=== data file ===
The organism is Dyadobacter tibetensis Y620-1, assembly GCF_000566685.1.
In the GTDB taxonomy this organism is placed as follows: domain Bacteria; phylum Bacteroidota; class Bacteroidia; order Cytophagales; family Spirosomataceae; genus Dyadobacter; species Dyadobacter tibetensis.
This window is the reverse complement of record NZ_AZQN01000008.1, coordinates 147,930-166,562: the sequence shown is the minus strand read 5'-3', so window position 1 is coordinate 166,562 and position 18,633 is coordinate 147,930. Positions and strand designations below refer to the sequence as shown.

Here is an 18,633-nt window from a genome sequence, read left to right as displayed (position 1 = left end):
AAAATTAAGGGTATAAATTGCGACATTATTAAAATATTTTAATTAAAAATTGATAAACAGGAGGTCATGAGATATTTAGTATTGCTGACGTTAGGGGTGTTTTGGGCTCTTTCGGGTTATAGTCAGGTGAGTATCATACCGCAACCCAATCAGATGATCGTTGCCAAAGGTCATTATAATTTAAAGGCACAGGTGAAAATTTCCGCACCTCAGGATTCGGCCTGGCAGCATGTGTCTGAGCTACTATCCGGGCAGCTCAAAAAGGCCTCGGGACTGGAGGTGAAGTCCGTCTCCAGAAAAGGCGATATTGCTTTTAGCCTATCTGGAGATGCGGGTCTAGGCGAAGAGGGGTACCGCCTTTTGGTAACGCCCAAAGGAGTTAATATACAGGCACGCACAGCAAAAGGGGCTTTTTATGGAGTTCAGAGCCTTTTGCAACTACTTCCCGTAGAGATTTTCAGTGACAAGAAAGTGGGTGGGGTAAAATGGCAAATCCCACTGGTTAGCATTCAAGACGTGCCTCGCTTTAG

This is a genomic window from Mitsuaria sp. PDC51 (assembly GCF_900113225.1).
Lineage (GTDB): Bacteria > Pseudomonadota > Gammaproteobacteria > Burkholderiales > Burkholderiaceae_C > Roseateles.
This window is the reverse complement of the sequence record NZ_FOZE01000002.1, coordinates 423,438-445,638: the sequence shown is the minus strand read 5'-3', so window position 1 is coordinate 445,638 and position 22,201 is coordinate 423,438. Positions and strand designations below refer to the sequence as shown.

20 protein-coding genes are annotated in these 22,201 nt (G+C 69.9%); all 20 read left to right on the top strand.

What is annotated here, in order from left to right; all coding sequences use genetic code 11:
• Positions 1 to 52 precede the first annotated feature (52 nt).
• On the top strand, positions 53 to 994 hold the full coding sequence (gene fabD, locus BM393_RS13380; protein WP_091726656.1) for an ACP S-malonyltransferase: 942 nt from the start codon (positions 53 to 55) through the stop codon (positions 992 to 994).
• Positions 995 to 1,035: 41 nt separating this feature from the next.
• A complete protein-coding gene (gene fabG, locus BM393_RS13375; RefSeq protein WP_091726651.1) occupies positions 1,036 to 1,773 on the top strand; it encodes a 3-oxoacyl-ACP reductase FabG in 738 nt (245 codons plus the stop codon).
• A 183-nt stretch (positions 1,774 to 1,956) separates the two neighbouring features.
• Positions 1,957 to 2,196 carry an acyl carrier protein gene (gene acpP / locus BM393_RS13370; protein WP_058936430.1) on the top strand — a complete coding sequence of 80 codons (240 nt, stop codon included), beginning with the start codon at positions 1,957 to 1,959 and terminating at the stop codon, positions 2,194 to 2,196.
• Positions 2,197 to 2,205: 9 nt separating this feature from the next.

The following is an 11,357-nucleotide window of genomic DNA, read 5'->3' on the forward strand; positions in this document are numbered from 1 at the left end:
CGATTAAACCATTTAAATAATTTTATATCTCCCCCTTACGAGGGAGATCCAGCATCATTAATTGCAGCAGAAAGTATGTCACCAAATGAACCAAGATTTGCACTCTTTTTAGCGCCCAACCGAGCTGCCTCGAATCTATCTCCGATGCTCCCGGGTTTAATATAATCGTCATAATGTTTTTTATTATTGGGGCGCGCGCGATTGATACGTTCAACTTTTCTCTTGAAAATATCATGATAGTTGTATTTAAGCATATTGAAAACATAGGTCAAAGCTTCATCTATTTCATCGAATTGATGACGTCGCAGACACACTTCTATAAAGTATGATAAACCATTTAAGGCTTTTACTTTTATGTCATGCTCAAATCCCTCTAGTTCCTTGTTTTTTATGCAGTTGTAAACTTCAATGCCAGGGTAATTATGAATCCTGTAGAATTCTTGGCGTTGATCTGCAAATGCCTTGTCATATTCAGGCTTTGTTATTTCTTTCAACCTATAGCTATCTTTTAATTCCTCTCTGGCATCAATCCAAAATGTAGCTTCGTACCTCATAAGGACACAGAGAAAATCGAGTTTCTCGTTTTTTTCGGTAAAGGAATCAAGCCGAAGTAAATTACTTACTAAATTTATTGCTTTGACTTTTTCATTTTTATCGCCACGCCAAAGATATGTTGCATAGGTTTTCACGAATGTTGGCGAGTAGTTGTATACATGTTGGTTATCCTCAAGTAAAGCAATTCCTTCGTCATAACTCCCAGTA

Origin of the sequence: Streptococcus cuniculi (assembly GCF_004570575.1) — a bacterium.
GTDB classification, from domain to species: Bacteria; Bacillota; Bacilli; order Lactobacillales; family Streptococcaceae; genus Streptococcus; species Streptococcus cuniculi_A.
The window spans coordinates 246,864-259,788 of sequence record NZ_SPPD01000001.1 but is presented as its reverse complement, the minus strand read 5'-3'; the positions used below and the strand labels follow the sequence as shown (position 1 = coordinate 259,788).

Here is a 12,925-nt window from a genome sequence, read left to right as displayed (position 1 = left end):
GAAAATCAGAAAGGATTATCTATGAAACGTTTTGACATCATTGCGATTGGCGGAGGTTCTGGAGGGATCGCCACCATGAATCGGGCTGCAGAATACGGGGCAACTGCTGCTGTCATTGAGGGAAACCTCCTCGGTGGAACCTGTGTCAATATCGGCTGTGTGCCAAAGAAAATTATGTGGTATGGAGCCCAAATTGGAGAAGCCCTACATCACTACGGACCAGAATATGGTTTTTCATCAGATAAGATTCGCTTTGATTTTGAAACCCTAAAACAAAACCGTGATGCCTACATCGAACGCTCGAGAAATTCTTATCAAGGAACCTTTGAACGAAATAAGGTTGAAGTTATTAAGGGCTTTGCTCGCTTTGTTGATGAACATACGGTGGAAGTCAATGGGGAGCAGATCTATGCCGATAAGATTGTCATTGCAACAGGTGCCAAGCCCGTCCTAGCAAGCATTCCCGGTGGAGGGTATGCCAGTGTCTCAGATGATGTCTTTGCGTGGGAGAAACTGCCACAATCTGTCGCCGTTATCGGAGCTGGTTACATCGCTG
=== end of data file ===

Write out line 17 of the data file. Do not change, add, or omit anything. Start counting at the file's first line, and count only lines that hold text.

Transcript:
• Positions 2,197 to 2,205: 9 nt separating this feature from the next.